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Perspective on Smarter Balanced Assessment Costs
09 Aug 2013
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A couple weeks ago, we wrote about the budget implications for states participating in the Partnership for Assessment of Readiness for College and Careers (PARCC), one of the two federally funded consortia creating assessments aligned to the Common Core. That post received some positive feedback, so we decided to do a similar analysis of the budgetary costs (or savings) for states participating in the other group, the Smarter Balanced Assessment Consortium.

Smarter Balanced will have two options for states: a basic and a complete system. The basic system covers all of the summative tests required under the federal No Child Left Behind Act and costs states $22.50 per student. According to the estimates released by Smarter Balanced, the basic system would reduce testing costs for two-thirds of its member states. The complete system, which includes summative, formative, and interim assessments, costs states $27.30 per student but would still reduce costs for more than half of the participating states.

For the purpose of this post, we will focus on the basic tests. As with PARCC, the savings, or costs in some cases, vary quite a bit based on the state. The table below uses Matthew Chingos’ November 2012 estimates for the Brookings Institution to illustrate how much each member state could save or lose under Smarter Balanced. It includes the latest member list from Smarter Balanced itself (although it excludes Connecticut, Iowa, South Carolina, U.S. Virgin Islands, West Virginia, and Wyoming, which do not have comparable testing cost figures available; and it also does not include any costs for states or schools to upgrade their technology infrastructure).

The table shows that, for 13 states, Smarter Balanced is a net savings, while seven states will likely see a rise in testing costs. If you add up all the savings and costs and look at all of the states in the aggregate, the consortium stands to save over $9.5 million collectively.

State budgets aren’t collective, of course, so the individual state numbers are important. While Washington would save the most at more than $20 million annually, there is a large drop off after that; the median savings is more than $2 million annually. On a per-student basis, Michigan would save about $0.57 per student, while Hawaii, Alaska, and Delaware all stand to save more than $50 per student.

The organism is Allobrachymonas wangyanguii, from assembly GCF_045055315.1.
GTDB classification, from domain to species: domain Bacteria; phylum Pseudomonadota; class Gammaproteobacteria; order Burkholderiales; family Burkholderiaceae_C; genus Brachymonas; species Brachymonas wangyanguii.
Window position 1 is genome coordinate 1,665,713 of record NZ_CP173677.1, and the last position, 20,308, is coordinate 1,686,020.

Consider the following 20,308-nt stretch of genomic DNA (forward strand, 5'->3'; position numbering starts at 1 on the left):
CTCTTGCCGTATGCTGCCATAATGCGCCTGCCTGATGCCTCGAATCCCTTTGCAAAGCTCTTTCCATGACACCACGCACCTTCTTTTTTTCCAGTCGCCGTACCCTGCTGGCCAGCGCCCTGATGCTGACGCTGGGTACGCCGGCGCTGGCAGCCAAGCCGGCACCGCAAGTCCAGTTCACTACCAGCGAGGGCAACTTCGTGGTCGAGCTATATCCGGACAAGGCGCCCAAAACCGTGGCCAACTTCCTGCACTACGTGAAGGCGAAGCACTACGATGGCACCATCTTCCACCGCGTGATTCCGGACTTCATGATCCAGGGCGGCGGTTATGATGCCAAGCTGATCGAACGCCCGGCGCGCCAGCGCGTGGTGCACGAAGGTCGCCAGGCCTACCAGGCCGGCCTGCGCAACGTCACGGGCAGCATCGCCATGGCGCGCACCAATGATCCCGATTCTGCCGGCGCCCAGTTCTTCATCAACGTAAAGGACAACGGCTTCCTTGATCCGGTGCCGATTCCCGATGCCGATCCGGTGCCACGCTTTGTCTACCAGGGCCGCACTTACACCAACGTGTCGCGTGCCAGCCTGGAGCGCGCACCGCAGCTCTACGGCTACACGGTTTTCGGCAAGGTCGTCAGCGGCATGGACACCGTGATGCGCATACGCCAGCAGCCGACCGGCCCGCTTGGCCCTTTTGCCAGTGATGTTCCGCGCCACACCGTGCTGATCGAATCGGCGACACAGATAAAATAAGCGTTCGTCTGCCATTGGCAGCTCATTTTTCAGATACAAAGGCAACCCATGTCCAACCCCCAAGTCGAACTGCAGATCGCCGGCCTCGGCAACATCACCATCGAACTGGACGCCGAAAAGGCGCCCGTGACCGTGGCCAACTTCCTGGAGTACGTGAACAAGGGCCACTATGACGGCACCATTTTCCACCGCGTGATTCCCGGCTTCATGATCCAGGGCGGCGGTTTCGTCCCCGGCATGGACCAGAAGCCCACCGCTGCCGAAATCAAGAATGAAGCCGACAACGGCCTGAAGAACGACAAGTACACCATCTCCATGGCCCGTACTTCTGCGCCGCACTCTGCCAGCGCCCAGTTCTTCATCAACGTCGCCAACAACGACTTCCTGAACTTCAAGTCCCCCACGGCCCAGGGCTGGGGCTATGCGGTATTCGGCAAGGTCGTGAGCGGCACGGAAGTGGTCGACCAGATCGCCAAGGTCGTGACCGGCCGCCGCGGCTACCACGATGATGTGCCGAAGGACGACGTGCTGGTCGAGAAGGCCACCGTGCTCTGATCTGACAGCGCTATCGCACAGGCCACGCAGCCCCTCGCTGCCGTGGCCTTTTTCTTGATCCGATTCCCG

Looking to the seven states that would see increases, California would see the highest overall increase in costs at almost $21 million. This may sound like a large figure, but it’s worth considering it against the fact that California spends $68.5 billion on K-12 schools. California’s state government share is $37.7 billion, so, with $74.5 million in assessment fees, Smarter Balanced is asking California to spend a grand total of 0.2 percent of its state education budget on assessments.

Smarter Balanced is aiming to provide computer-adaptive tests aligned to the Common Core that will accurately measure student progress and readiness for college or a career. For now, we must wait to see whether states see the value in that or whether the costs will prove too steep.

This piece was co-authored by Bobby Dishell, a Bellwether intern and University of Michigan student.

Photo Credit: Martin Shields, Getty Images

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3 Comments

Comments

What about the additional tech costs? Smarter-Balanced website has a realllllllly hard to discern group of statements about this. They contend most districts will be able to give these tests using existing computers they have.... Really? I find this unlikely. I could easily imagine a scenario where a districts $22 per kid goes to $100 per kid b/c of need to buy hardware, software licenses, and I.T. staff... Have you dug on this? Would be happy to learn that you have; I hope my nose is wrong in detecting the pungent odor of: disaster.

You completely miss the point. What is the cost of providing the support necessary to teach those stands in inner city schools? This is the same oversight as with NCLB. The tests and pd are a small tip of the iceberg. What does it cost to create schools where that level of teaching and learning is possible? The costs of THAT would be tens of billions, at least. But, if you don't invest in changing realities in schools, what the point of upgrading standards and assessments? If ALL of the money from SIG, RttT, and the other test-driven innovations had been invested in laying a foundation for Common Core instruction, the testing costs might not be an issue. But, if the tests are just going to document another mega-failure, what's the point?

I don't disagree with John, but Mike's comment is directed at what really worries me. How can you do a cost analysis without calculating the cost of the required technology upgrades? That strikes me as being like doing a count of the total mortality of World War I (which we'll probably hear a lot about in the coming year) while excluding deaths on the battlefield. What's the point of such a calculation that misses what ought to be the main cause for concern? I believe the ACT, which appears to be positioning itself to step in to help states that lose confidence in the consortia, is taking a more appropriate, measured approach by offering a tech version of its main test for those who have the necessary hardware, and a more old-fashioned, print-based version for those students, schools, and districts that aren't.

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